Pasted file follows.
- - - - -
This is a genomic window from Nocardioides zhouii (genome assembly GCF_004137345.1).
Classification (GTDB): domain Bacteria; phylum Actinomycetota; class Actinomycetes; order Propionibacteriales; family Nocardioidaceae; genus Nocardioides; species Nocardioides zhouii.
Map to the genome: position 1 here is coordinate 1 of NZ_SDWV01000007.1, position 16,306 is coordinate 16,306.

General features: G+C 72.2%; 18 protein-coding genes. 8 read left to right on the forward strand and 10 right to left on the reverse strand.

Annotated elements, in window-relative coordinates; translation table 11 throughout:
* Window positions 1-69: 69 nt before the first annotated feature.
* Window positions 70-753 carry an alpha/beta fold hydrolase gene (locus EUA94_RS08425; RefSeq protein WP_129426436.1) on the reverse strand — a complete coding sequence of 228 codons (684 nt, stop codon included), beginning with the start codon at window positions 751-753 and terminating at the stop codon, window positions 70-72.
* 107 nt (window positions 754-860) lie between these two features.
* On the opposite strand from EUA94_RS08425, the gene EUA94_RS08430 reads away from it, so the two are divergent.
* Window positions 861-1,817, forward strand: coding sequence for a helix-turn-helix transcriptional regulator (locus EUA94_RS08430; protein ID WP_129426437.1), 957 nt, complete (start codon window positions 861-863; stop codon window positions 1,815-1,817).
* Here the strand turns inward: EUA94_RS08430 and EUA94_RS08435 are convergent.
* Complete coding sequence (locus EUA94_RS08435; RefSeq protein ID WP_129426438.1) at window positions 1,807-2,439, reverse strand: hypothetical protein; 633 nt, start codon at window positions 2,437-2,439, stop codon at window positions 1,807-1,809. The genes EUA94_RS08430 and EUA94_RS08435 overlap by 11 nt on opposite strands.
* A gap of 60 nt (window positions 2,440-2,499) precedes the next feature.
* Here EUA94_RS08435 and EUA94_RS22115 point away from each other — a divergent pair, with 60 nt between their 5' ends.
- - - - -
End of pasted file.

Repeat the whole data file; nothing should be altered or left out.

This is a genomic window from Nocardioides zhouii (genome assembly GCF_004137345.1).
Classification (GTDB): domain Bacteria; phylum Actinomycetota; class Actinomycetes; order Propionibacteriales; family Nocardioidaceae; genus Nocardioides; species Nocardioides zhouii.
Map to the genome: position 1 here is coordinate 1 of NZ_SDWV01000007.1, position 16,306 is coordinate 16,306.

General features: G+C 72.2%; 18 protein-coding genes. 8 read left to right on the forward strand and 10 right to left on the reverse strand.

Annotated elements, in window-relative coordinates; translation table 11 throughout:
* Window positions 1-69: 69 nt before the first annotated feature.
* Window positions 70-753 carry an alpha/beta fold hydrolase gene (locus EUA94_RS08425; RefSeq protein WP_129426436.1) on the reverse strand — a complete coding sequence of 228 codons (684 nt, stop codon included), beginning with the start codon at window positions 751-753 and terminating at the stop codon, window positions 70-72.
* 107 nt (window positions 754-860) lie between these two features.
* On the opposite strand from EUA94_RS08425, the gene EUA94_RS08430 reads away from it, so the two are divergent.
* Window positions 861-1,817, forward strand: coding sequence for a helix-turn-helix transcriptional regulator (locus EUA94_RS08430; protein ID WP_129426437.1), 957 nt, complete (start codon window positions 861-863; stop codon window positions 1,815-1,817).
* Here the strand turns inward: EUA94_RS08430 and EUA94_RS08435 are convergent.
* Complete coding sequence (locus EUA94_RS08435; RefSeq protein ID WP_129426438.1) at window positions 1,807-2,439, reverse strand: hypothetical protein; 633 nt, start codon at window positions 2,437-2,439, stop codon at window positions 1,807-1,809. The genes EUA94_RS08430 and EUA94_RS08435 overlap by 11 nt on opposite strands.
* A gap of 60 nt (window positions 2,440-2,499) precedes the next feature.
* Here EUA94_RS08435 and EUA94_RS22115 point away from each other — a divergent pair, with 60 nt between their 5' ends.